Guest post by Erica Handahan
The Clavero is the oldest boat still navigating the Amazon River. Originally named the Cahuapanas, she was built by Claparede Freres in Paris France in 1876. The Clavero was one of the most important naval ships of the Peruvian Amazon. She was used for military services to protect Peru’s frontiers; she explored many of the unknown tributaries, and she supplied vital communication through her mail delivery. She now navigates the Amazon in her former glory and is a tribute to naval steamboats, reminding us of the security and services they so gracefully provided
The Cahuapanas, commissioned by the Peruvian government in 1876, was a vital member of Loreto’s navy for over fifty years. Throughout her years of service, the Cahuapanas navigated more rivers and tributaries in the Peruvian Amazon than any other steamship in the naval fleet.
Aboard the ship, the navy accomplished numerous firsts. The Peruvian presence in the Putumayo, for example, was first established in 1900 with the Cahuapanas. Carrying military crew and equipment, a customs house was installed at the mouth of the Putumayo. Additionally, during this mission valuable navigation information was recorded, such as hours and distances between ports and river conditions.
The Cahuapanas was used by the Peruvian military during their victorious campaign to expel the invasion of Ecuador on the Napo River in 1903. She was commissioned in 1905 by the joint Peruvian-Brazilian exploration of the upper Purus River to settle their frontiers, captained by D. Numa P. Leon.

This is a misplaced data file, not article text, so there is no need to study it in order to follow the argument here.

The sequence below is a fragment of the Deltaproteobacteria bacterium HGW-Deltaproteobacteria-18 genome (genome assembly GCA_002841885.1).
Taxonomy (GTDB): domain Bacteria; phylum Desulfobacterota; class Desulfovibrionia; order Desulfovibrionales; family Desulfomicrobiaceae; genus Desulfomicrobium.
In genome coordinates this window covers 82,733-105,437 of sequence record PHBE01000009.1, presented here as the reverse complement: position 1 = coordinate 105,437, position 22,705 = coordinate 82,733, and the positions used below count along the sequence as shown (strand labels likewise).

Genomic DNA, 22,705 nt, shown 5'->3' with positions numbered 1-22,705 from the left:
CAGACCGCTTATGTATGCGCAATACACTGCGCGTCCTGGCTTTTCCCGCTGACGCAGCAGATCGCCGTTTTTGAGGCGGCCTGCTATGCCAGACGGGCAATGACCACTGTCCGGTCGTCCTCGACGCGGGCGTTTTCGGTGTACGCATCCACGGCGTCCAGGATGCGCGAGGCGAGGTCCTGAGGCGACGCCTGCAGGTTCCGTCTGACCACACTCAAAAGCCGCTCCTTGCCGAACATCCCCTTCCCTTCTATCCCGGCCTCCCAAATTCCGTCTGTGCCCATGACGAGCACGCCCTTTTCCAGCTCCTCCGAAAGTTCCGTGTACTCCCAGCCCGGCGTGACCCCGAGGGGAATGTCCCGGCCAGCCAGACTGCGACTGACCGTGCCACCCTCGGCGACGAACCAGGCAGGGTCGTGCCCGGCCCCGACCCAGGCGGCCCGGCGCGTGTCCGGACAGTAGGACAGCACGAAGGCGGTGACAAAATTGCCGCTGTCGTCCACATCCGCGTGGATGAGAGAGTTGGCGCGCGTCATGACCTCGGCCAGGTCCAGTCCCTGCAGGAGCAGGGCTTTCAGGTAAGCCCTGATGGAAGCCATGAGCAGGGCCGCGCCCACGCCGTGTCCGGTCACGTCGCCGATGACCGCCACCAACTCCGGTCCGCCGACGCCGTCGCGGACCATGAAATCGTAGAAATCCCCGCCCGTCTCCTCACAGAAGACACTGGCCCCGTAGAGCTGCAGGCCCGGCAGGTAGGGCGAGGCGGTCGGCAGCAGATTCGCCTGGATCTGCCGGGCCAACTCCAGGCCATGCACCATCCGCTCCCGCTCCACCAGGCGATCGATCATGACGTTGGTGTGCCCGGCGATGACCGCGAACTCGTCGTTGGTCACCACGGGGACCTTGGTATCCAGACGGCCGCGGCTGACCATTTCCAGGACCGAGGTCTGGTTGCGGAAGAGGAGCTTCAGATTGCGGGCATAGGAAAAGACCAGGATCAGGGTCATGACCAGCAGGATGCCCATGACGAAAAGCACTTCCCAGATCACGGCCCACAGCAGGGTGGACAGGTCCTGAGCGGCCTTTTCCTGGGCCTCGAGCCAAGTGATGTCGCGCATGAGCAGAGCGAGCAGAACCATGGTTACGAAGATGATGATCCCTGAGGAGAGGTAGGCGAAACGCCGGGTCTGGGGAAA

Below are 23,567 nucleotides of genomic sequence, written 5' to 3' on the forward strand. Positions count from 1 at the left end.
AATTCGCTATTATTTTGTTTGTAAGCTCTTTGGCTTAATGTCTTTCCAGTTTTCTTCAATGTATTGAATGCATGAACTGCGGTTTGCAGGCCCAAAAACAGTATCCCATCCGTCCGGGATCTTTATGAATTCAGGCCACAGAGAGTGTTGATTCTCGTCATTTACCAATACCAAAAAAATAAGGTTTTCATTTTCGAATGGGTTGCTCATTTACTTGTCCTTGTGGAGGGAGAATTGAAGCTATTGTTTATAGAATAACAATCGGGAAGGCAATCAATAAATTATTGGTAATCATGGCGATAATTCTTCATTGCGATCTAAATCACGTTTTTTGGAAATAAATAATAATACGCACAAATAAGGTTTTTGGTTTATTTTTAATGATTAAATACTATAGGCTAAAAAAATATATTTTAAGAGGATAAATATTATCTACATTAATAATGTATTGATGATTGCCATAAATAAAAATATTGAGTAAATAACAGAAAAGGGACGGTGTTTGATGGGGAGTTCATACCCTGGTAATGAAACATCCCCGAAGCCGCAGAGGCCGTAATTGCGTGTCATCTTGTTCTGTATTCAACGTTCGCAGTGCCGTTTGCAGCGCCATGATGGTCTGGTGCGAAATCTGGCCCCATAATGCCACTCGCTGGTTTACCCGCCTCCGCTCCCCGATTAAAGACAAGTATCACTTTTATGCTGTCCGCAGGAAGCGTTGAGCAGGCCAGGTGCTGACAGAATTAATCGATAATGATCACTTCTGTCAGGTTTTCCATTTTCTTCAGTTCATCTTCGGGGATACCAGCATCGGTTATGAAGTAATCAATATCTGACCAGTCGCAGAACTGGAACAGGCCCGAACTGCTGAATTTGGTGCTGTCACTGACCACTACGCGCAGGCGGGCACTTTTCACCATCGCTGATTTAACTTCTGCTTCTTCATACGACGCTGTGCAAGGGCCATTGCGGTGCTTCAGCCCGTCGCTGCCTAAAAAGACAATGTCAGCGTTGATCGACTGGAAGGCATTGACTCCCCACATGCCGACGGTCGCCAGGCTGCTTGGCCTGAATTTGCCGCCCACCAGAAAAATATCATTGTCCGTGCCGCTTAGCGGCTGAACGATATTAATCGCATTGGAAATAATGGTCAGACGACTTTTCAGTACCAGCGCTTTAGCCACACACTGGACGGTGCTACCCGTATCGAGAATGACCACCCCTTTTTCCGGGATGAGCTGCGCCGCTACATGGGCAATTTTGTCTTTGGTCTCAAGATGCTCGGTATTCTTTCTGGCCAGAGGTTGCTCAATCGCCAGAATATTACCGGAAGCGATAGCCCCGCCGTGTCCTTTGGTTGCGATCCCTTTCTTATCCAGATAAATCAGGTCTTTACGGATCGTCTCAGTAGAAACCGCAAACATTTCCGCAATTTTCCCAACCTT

Between the years 1900 to 1930, the Cahuapanas was repaired countless times. It was often suggested that its upkeep was not worth the costs and that she should be retired from the fleet and sold. She even acquired the nickname Charapanas after the slow moving turtle, the Charapas. The Cahuapanas, however, remained servicing the state for years despite the various reports over the years that rendered her useless.
By 1927, L.F. Morey had acquired the Cahuapanas from the state. Under his ownership, her name was changed to the Clavero in recognition of the most famous naval hero of the Peruvian Amazon, Teniente Primero Manuel Clavero.
In 1938, after L.F. Morey’s death, the Cahuapanas/Clavero presumably reverted to state ownership. That same year the government placed the “ex-Cahuapanas” up for sale by the government. On November 17th, 1938, a resolution was passed authorizing the sale of the “ex-Cahuapanas” to Enrique Reátegui Alvarez for s/3,000.
In the following decades the Clavero worked the rivers around Iquitos as a barge. She was acquired and restored by AmazonEco between 2007-2009, ensuring that the oldest boat on the Amazon will see many more years of service. We see this as the best way to pay tribute to her heroic military heritage and distinguished naval services.
Today the Clavero is used for expeditions to the Pacaya-Samiria National Reserve and the Yavari River, as a scientific research vessel transporting and accommodating biologists, school groups, university students, volunteers and ecotourists.
In her various forms and uses, the Clavero has been a constant on the Peruvian Amazon. AmazonEco is dedicated to ensuring that she retain her presence and pride.
The Oldest Boat On The Amazon
By Erica Handahan
Bill Grimes here, reporting from Iquitos Peru, for Dawn on the Amazon Tours and Cruises. If you would like to book a cruise in the Clavero into Pacaya Samiria National Reserve, then please contact me.
Erica is a historian specializing in steamships of the Amazon, and how the steamships affected the course of history. If you would like to read more from her perspective, click this link to;